Cape Town – The rand weakened slightly to R15.92 at 09:55 ahead of President Jacob Zuma’s State of the Nation speech on Thursday, which will be watched closely by local investors hoping
“While foreign investors remain convinced the downgrade is inevitable, local investors are hoping for at least the right noises from the president, if not even some sort of white rabbit such as a move towards privatisation to generate much-needed funds,” Deon Kohlmeyer, an economist at Rand Merchant Bank, said in a note on Thursday.
“Many South Africans will watch the speech to try and gauge what SA's political future looks like, some will watch hoping to re-live previous chaotic scenes in parliament, with the police and parliamentarians fighting it out,” he said.
“But the markets will be watching for some signs of hope that all is not yet lost and the doom and gloom of the looming downgrade of SA may yet be avoided.”
There have been positive signs by Finance Minister Pravin Gordhan, Deputy President Cyril Ramaphosa and Zuma, who have met a host of business leaders recently to find a way forward.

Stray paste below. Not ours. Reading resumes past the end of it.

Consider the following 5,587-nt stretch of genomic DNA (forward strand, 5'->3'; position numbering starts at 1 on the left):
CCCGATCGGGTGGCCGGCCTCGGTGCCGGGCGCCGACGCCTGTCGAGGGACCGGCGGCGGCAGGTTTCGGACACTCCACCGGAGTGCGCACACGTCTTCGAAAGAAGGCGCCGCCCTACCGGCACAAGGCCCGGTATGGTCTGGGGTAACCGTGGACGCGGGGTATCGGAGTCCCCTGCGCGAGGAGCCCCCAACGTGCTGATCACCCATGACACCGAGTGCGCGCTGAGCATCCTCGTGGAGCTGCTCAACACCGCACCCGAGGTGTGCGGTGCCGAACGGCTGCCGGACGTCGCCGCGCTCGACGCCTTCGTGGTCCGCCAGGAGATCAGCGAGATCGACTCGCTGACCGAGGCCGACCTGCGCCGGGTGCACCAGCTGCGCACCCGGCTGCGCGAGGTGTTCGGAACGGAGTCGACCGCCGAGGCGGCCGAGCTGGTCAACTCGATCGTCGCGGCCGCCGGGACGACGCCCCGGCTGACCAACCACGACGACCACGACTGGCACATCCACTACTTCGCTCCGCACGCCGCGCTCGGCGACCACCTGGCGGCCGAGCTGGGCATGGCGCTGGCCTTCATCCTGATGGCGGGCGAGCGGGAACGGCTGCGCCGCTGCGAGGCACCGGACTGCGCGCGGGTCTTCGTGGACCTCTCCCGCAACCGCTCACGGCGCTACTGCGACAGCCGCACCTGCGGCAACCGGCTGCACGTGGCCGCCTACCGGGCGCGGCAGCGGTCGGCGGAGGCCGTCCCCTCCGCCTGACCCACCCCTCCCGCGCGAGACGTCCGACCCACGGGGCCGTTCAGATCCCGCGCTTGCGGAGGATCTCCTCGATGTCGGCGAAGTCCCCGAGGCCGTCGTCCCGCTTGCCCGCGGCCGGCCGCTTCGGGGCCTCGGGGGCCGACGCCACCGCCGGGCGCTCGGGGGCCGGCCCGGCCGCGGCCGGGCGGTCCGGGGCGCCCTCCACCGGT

Independent treasury specialist to corporates, Adam Phillips of Umkhulu Consulting, said the rand is “really having a good week and managed to get down to 15.80 yesterday, helped by a better bond market and nervousness in the USD”.
He said it will be interesting to see if Zuma has changed the content of his speech since the Constitutional Court session on Tuesday, while people will be watching to see if the EFF will disrupt Parliament like last year.
He noted that while mining and manufacturing data will be released by Stats SA on Thursday, “the economic data is thin on the ground in the rest of the world today".
BizNews editor Alec Hogg cautioned those who expect Zuma to surprise on the upside in the address. “Short of tendering his resignation, Zuma simply doesn’t have the capacity to inspire his depressed fellow citizens,” he said in his Thursday newsletter.
“The King of Nkandla is a charming man and riveting raconteur who sacrificed much for The Struggle. But he lacks intellectual curiosity and reads little, hence lacks the basic tools to lead a complex, modern economy,” he said.
“As a result, repeatedly flashing warnings get ignored or rubbished. Like those rigorously researched reports from the IMF, World Bank, WEF, ratings agencies and even our own National Development Plan, which lie in lonely corners of the Presidency gathering dust,” he said.
“Without deep reflection on these realities, it is unrealistic to expect anyone to realistically appraise the parlous state of the nation.”